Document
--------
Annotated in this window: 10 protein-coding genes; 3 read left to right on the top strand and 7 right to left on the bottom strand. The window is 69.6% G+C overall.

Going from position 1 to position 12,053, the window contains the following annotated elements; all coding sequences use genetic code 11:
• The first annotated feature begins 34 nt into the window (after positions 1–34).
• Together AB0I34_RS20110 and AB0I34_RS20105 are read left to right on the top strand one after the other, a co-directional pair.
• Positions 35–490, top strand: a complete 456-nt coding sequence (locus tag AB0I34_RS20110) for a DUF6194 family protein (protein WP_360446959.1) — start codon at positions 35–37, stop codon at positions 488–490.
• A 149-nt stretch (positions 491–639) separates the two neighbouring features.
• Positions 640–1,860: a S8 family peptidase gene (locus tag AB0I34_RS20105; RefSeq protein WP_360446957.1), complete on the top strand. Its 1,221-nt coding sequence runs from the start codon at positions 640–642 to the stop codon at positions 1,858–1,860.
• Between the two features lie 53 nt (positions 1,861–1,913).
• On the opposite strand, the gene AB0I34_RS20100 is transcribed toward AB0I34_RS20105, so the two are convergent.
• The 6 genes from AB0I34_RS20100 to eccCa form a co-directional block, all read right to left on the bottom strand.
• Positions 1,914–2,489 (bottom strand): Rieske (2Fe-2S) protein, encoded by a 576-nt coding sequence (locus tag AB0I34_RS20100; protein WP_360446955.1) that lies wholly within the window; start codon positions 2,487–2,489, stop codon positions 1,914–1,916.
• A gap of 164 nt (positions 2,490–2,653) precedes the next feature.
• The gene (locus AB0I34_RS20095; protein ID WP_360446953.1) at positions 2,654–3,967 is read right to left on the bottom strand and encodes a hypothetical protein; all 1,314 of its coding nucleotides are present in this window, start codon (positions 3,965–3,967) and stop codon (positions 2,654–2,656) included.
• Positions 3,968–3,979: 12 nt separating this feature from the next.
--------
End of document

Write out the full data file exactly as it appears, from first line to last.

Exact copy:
Annotated in this window: 10 protein-coding genes; 3 read left to right on the top strand and 7 right to left on the bottom strand. The window is 69.6% G+C overall.

Going from position 1 to position 12,053, the window contains the following annotated elements; all coding sequences use genetic code 11:
• The first annotated feature begins 34 nt into the window (after positions 1–34).
• Together AB0I34_RS20110 and AB0I34_RS20105 are read left to right on the top strand one after the other, a co-directional pair.
• Positions 35–490, top strand: a complete 456-nt coding sequence (locus tag AB0I34_RS20110) for a DUF6194 family protein (protein WP_360446959.1) — start codon at positions 35–37, stop codon at positions 488–490.
• A 149-nt stretch (positions 491–639) separates the two neighbouring features.
• Positions 640–1,860: a S8 family peptidase gene (locus tag AB0I34_RS20105; RefSeq protein WP_360446957.1), complete on the top strand. Its 1,221-nt coding sequence runs from the start codon at positions 640–642 to the stop codon at positions 1,858–1,860.
• Between the two features lie 53 nt (positions 1,861–1,913).
• On the opposite strand, the gene AB0I34_RS20100 is transcribed toward AB0I34_RS20105, so the two are convergent.
• The 6 genes from AB0I34_RS20100 to eccCa form a co-directional block, all read right to left on the bottom strand.
• Positions 1,914–2,489 (bottom strand): Rieske (2Fe-2S) protein, encoded by a 576-nt coding sequence (locus tag AB0I34_RS20100; protein WP_360446955.1) that lies wholly within the window; start codon positions 2,487–2,489, stop codon positions 1,914–1,916.
• A gap of 164 nt (positions 2,490–2,653) precedes the next feature.
• The gene (locus AB0I34_RS20095; protein ID WP_360446953.1) at positions 2,654–3,967 is read right to left on the bottom strand and encodes a hypothetical protein; all 1,314 of its coding nucleotides are present in this window, start codon (positions 3,965–3,967) and stop codon (positions 2,654–2,656) included.
• Positions 3,968–3,979: 12 nt separating this feature from the next.